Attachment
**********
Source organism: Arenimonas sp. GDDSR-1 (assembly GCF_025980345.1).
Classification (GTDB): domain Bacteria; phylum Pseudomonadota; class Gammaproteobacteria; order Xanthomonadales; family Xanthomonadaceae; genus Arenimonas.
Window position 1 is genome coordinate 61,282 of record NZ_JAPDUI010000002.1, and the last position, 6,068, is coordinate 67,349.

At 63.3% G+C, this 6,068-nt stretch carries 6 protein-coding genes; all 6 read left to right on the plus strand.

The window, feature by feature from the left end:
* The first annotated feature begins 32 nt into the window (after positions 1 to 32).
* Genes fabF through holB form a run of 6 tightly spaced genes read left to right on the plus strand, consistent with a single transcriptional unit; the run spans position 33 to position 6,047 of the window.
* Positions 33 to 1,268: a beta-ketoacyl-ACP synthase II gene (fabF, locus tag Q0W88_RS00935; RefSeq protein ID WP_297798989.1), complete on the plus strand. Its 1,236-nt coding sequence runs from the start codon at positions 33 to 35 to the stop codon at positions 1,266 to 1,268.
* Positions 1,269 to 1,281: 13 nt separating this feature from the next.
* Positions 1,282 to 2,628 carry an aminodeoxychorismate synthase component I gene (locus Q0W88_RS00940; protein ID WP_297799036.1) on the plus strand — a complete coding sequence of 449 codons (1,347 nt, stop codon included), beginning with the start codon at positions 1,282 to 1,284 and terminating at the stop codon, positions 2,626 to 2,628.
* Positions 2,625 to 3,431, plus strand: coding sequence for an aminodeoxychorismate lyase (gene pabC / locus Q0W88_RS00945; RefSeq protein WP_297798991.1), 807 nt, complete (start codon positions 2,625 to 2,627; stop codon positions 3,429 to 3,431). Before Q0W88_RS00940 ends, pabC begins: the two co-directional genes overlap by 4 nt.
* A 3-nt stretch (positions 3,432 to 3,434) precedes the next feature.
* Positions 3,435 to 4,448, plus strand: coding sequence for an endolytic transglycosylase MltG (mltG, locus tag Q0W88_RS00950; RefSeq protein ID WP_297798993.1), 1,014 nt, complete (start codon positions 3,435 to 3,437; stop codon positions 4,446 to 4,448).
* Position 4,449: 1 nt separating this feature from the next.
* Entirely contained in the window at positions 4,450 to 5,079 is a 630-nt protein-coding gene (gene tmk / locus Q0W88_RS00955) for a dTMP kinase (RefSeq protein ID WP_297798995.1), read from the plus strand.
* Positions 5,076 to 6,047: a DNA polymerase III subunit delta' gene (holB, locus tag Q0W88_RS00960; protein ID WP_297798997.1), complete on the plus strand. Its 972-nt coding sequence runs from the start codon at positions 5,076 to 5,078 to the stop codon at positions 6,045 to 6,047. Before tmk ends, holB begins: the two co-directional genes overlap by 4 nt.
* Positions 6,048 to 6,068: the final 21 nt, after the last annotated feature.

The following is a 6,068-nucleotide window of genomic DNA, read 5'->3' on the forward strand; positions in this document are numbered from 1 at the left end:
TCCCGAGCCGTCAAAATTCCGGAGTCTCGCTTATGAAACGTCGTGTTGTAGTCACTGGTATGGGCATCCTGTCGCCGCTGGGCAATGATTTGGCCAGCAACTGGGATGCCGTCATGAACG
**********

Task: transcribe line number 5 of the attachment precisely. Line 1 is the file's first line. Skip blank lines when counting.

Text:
The window, feature by feature from the left end: